- The Washington Times - Monday, September 24, 2001

The District is one of three jurisdictions in the country to win $25 million in federal bonuses for reducing its rates of out-of-wedlock births without increasing its rates of abortion. Alabama and Michigan also received the bonus.
This was the third round of bonuses issued since the enactment of the 1996 Welfare Reform Law, and the third time the District, Alabama and Michigan were in the winner's circle.
This is the first year, however, that fewer than five jurisdictions were eligible for the bonuses.
Health and Human Services Secretary Tommy G. Thompson last week praised this year's winners, noting that reducing unwed births "helps families become self-sufficient" and provides "bright futures for their children."
"These awards are yet another way for us to help states encourage marriage and the formation of stable families and to improve the quality of life for children," said Wade F. Horn, HHS assistant secretary for children and families.
The $100 million-a-year bonus is awarded jointly to as many as five jurisdictions that demonstrate the largest reductions in unwed-birth rates without increasing abortion rates.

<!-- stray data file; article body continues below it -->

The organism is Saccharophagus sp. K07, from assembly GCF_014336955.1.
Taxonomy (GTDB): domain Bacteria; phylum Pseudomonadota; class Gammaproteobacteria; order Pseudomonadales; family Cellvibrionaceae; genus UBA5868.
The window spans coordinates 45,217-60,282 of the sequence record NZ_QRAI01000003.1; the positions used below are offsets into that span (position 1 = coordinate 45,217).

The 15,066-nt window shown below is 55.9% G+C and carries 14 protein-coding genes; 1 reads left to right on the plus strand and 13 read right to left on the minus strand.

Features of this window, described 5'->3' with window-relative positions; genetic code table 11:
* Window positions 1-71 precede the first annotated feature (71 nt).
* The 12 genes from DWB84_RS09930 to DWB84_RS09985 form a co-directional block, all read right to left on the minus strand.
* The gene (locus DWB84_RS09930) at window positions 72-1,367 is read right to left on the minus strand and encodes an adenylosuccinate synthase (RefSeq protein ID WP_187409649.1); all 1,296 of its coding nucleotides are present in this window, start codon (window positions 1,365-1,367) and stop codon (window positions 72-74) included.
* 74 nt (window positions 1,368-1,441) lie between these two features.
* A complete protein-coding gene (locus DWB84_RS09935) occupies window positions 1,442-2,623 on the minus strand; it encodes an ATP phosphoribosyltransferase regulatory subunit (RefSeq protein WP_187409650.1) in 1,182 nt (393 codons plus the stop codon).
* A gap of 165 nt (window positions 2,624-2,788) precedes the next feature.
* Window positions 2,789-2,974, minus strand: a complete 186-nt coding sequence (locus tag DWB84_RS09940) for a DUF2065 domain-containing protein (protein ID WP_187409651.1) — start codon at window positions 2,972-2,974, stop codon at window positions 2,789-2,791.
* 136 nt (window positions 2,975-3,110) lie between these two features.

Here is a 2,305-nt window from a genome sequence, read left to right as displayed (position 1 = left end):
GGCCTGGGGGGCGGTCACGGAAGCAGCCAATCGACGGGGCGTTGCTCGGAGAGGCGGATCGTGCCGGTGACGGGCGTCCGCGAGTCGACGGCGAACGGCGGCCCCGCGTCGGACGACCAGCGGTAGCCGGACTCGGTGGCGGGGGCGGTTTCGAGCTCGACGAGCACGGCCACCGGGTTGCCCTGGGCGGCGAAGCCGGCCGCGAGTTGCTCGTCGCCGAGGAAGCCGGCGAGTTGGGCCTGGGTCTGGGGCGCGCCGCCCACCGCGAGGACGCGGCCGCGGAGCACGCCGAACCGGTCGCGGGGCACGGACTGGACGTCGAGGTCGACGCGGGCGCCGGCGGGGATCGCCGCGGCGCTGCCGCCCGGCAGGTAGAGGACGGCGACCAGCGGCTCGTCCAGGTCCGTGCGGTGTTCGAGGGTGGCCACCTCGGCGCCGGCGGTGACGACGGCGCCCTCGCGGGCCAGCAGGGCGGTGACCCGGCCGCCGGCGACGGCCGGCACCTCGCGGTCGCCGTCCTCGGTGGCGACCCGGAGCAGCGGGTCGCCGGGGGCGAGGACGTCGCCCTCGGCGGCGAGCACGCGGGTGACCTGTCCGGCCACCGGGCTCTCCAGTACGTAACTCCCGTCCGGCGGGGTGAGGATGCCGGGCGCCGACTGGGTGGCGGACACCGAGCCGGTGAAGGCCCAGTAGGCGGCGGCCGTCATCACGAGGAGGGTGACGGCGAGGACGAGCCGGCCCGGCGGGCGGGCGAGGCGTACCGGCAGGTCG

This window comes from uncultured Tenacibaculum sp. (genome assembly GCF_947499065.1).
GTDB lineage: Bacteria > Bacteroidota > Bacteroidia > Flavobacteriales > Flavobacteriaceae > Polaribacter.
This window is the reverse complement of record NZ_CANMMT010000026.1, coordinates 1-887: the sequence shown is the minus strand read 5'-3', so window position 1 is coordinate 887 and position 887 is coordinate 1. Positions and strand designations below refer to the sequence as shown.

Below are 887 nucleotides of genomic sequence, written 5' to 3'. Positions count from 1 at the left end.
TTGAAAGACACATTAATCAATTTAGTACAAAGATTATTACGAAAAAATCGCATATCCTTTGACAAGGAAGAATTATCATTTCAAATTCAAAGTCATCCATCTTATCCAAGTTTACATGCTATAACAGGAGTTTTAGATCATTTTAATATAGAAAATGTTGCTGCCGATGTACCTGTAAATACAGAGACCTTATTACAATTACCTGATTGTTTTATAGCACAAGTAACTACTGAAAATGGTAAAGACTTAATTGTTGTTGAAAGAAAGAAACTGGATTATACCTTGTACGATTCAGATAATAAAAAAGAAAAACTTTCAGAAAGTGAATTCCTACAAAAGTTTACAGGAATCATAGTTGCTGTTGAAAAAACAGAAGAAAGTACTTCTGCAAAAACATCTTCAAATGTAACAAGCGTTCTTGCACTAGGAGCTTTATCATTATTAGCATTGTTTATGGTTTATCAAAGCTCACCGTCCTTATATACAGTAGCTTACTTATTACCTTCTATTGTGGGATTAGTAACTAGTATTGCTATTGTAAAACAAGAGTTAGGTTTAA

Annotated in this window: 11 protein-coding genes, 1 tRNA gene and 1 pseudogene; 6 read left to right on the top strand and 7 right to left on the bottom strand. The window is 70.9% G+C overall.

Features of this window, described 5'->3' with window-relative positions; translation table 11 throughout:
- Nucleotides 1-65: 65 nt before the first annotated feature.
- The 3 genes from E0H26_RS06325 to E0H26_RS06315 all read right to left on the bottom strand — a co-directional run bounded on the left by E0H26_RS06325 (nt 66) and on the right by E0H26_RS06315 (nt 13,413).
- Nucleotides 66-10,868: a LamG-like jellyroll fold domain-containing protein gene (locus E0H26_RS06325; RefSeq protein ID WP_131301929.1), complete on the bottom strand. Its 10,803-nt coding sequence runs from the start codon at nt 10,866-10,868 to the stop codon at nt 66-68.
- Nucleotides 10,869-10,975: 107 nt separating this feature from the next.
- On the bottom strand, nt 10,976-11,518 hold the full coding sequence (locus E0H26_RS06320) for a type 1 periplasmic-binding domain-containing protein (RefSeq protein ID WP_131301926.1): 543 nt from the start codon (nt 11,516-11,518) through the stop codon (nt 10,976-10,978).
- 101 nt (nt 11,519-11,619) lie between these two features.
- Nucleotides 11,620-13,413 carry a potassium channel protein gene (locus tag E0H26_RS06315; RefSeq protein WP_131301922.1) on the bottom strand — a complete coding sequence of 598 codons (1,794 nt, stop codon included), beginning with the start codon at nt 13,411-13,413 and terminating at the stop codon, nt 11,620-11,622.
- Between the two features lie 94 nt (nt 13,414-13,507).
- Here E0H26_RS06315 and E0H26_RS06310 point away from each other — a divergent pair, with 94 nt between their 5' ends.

If five jurisdictions win, they each get $20 million. If fewer win, they each get $25 million. The bonus money can be used for any purpose by the winners.
This year's bonuses compared birth and abortion data from 1996-1997 and 1998-1999.
The District, with 3.976 percent, saw the largest decline in its unwed-birth rate. Alabama's rate fell by 0.249 percent, and Michigan's fell by 0.009 percent.
"We're very excited," said Ron Lewis, senior deputy for health promotion in the D.C. Department of Health.
"This is about aggressive outreach and getting out the message in public education," he said, crediting the Department of Health and the Department of Human Services for their work with teen pregnancy prevention initiatives.
Bonus money in past years has gone toward further funding of such initiatives.
In the first round of bonuses, issued in 1999, 12 jurisdictions including Virginia and Maryland had reduced their unwed-birth rates. The winners that year were California, the District, Michigan, Alabama and Massachusetts.
In the second round, Arizona and Illinois received bonuses along with the District, Alabama and Michigan.
This year, 48 states saw increases in their unwed-birth rates, making them ineligible for a bonus. Virginia's unwed-birth rate climbed 2.3 percent, making it the 18th highest in the country. Maryland's rate climbed 3.3 percent, ranking it the 33rd highest.

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